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Prison sees rash of worker arrests

Alleged inmate dealings exposed at New Castle

– The warden of an eastern Indiana prison that’s seen a rash of employee arrests for trafficking with inmates or having sex with them says the allegations are “sad.”

In the past 10 months, six employees at the New Castle Correctional Facility have been charged with smuggling cellphones and/or other contraband to inmates, having sex with them, or both.

The Star Press in Muncie reported Tuesday that three of the cases involve women employed by private prison contractors who allegedly became romantically involved with male prisoners.

“It is always a sad occasion when it is detected (that) staff has committed such a moral or ethical offense,” Warden Keith Butts said in an email.

The most recent arrest of an employee at the prison, which is home to about 3,000 inmates, came Feb. 1, when 44-year-old Roberta Michelle Ashburn of New Castle was charged with trafficking with an inmate.

Court documents state that Ashburn was an employee of Aramark Food Services, a prison vendor, when she allegedly gave a cellphone and other items in early January to inmate Clinton J. LeMaine. The 37-year-old is imprisoned for armed robbery and burglary convictions in Wayne County.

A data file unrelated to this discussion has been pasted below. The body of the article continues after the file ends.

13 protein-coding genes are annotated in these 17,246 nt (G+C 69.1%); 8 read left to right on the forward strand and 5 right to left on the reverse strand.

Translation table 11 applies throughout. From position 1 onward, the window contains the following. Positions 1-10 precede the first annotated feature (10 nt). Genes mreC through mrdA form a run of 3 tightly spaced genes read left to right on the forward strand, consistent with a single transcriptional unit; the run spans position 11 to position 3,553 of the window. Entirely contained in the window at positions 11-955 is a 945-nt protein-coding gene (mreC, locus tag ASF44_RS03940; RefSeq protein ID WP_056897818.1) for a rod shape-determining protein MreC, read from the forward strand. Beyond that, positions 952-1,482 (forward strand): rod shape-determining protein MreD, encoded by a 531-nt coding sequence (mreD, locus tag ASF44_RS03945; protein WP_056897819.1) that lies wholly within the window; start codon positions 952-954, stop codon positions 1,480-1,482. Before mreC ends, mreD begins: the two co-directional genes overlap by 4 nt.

Ashburn said the cellphone she gave LeMaine had been hidden in her bra when she entered the prison, court documents state.

The New Castle woman claimed her relationship with LeMaine was limited to “verbal flirting.”

Ashburn was released after posting bond. She appeared in Henry Circuit Court on Monday, and a judge set her trial for May 13.

Last week, a judge imposed a four-year suspended sentence on Joshua W. Cline, a 35-year-old Mooreland resident who acknowledged smuggling cellphones to inmates while working as a laundry supervisor at prison.

Cline told Henry Circuit Court Judge Edward Dunsmore he smuggled the phones for money.

“Money was tight,” he said. “I was offered money to bring in cellphones, and I accepted it.”

Dunsmore, who also placed Cline on four years of probation, said the case involved a “violation-of-trust issue.”

Butts, who became the prison’s warden in October, said exposure of the prison workers’ alleged misdeeds was the “direct result of my staff being extremely diligent and establishing such a vast network of gathering sound, credible information.”

He said his staff works close with Indiana State Police, other local law enforcement agencies and the Henry County prosecutor’s office.

“It’s simply one big team,” Butts said. “These people check the egos at the door and do what is right by our taxpayers.”